ZDF documentary about the Peggy murder case

IIn the language of tourism advertising, the Höllental east of the small northern Bavarian town of Lichtenberg is considered “wildly romantic”. In May 2001, however, the name got a new sound when nine-year-old Peggy Knobloch was reported missing and the search operations also covered the slopes on the Selbitz river, some of which were difficult to access. Her body was not found until years later. For the filmmaker Marie Wilke, the name “Höllental” became an obvious title for a six-part series dealing with the murder of Peggy Knobloch. It is one of the biggest mystery puzzles since reunification, which has officially been considered unsolved since last year. Because the investigation has been discontinued, and if anything should come of the fate of Peggy after three special commissions and two legal proceedings, then luck would have to help. Or bad conscience. But even then, one could not be sure, because confessions were also found to be misleading.

“Höllental” belongs to the booming genre of true crime stories, which find a large audience in all formats (from podcasts to paperbacks). There are already a lot of edits about Peggy Knobloch, most recently in 2019 a Bavarian podcast (“Secret Files Peggy”, Antenne Bayern), which was awarded the German Radio Prize. From Marie Wilke, one of the most important German documentary filmmakers (most recently “Aggregat”, 2019), one can expect an analytical look at the interplay between institutions and individuals, documents and landscapes with such a subject.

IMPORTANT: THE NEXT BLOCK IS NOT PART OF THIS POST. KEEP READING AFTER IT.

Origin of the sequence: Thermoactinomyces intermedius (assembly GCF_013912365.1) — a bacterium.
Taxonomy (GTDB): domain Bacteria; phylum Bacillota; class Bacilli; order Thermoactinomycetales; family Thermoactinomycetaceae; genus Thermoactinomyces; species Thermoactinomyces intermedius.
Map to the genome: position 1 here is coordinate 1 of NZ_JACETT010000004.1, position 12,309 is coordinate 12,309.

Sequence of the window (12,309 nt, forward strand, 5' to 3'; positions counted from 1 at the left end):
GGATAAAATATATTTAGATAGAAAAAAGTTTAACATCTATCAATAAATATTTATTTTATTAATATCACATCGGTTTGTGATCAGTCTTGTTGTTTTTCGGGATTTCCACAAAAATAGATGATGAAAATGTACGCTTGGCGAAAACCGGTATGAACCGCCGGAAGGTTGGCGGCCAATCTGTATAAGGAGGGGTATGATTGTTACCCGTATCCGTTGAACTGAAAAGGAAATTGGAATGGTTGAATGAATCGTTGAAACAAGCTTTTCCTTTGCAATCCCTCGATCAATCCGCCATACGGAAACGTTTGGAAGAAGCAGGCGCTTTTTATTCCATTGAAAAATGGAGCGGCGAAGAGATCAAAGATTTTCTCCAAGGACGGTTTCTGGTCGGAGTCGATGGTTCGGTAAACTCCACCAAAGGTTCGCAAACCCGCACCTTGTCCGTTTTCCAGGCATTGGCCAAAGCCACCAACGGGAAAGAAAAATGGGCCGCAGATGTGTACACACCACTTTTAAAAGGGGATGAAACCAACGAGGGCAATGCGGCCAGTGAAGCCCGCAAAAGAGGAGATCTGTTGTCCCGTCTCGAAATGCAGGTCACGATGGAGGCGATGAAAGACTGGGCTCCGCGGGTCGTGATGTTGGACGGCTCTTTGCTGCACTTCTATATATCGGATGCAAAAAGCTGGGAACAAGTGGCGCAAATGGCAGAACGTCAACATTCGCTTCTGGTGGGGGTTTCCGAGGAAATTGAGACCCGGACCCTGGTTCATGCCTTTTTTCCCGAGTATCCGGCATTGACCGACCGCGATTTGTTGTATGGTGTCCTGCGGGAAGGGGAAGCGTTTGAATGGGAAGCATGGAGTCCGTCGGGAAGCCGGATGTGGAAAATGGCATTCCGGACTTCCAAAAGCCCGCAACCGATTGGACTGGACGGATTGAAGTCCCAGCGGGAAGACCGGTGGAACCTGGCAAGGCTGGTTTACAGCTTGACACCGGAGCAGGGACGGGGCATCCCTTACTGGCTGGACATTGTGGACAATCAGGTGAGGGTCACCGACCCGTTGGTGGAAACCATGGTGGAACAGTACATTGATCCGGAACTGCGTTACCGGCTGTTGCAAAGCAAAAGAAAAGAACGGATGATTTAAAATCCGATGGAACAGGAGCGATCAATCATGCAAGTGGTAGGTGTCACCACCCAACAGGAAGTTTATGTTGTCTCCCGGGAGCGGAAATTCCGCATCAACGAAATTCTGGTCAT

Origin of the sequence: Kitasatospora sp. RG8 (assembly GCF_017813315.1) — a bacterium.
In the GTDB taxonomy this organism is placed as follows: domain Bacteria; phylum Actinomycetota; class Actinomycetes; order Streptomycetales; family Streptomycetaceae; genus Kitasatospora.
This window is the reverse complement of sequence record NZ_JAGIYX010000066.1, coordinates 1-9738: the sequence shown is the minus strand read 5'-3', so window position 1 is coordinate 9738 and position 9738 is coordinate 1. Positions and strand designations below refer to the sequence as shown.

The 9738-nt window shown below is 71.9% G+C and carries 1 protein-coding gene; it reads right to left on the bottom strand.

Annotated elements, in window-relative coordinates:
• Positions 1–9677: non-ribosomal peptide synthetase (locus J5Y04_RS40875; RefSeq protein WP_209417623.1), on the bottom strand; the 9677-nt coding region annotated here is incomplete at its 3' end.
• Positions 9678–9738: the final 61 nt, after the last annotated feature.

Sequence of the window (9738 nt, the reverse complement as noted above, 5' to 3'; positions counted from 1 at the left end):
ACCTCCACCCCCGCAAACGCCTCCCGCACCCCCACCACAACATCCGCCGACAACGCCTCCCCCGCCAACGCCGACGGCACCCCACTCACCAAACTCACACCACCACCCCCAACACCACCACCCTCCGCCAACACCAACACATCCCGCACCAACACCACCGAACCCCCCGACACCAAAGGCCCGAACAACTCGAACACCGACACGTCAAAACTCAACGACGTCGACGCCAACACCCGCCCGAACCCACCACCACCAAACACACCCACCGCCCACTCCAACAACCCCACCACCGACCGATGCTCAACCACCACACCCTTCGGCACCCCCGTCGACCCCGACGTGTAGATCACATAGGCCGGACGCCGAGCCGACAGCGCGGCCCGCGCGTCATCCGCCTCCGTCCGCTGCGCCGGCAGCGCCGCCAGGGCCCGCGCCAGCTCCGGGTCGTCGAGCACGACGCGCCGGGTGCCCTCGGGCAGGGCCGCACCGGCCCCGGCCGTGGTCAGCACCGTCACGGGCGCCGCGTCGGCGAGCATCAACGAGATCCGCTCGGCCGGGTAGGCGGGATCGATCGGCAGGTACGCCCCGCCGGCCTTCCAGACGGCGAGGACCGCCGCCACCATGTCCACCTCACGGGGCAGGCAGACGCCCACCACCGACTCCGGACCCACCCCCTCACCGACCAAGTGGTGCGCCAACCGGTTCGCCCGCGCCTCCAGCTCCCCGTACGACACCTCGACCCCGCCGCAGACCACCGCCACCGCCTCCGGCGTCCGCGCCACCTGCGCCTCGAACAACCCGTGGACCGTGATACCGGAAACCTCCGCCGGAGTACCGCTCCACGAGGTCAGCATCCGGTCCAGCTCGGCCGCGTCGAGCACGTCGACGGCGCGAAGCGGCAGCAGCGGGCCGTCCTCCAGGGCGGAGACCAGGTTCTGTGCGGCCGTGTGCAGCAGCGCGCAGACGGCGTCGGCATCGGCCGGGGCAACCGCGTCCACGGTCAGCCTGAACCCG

And that is actually the essential quality of the six episodes: a concentrated second-order attention, because the material Wilke works with has always been available somewhere. She only adds it together with interviews, which for her part come mostly from reporters. Only a few protagonists from the police and judiciary have a say. Wilke is not looking for explanations so much as for observations.

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Central, the video recording of a meeting at the crime scene

Peggy Knobloch disappeared on May 7, 2001 in the early afternoon on the way home from school in the middle of a small town with a good thousand inhabitants. Her body was only found in 2016 in a forest a good twelve kilometers away from the alleged crime scene. At this point, Ulvi Kulac, a mentally impaired suspect, had already been convicted after a detailed confession, but the trial was later resumed and ended with an acquittal.


More observations than explanations: memorial stone for Peggy Knobloch in Nordhalben.
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Image: ZDF and Alexander Gheorghiu

As the central document, Marie Wilke presents a video recording of a meeting at the crime scene, in which the course of events is recreated in great detail, and later makes it clear that this “narrative” cannot be taken at face value either. In the second trial, a court expert will admit that a confession cannot be inferred with certainty that it is true. Especially not if the interrogations are conducted in such a way that they “introduce” suspects to hypotheses. So that at some point someone could simply surrender: “I’ll say something, just that I have my Ruah.”

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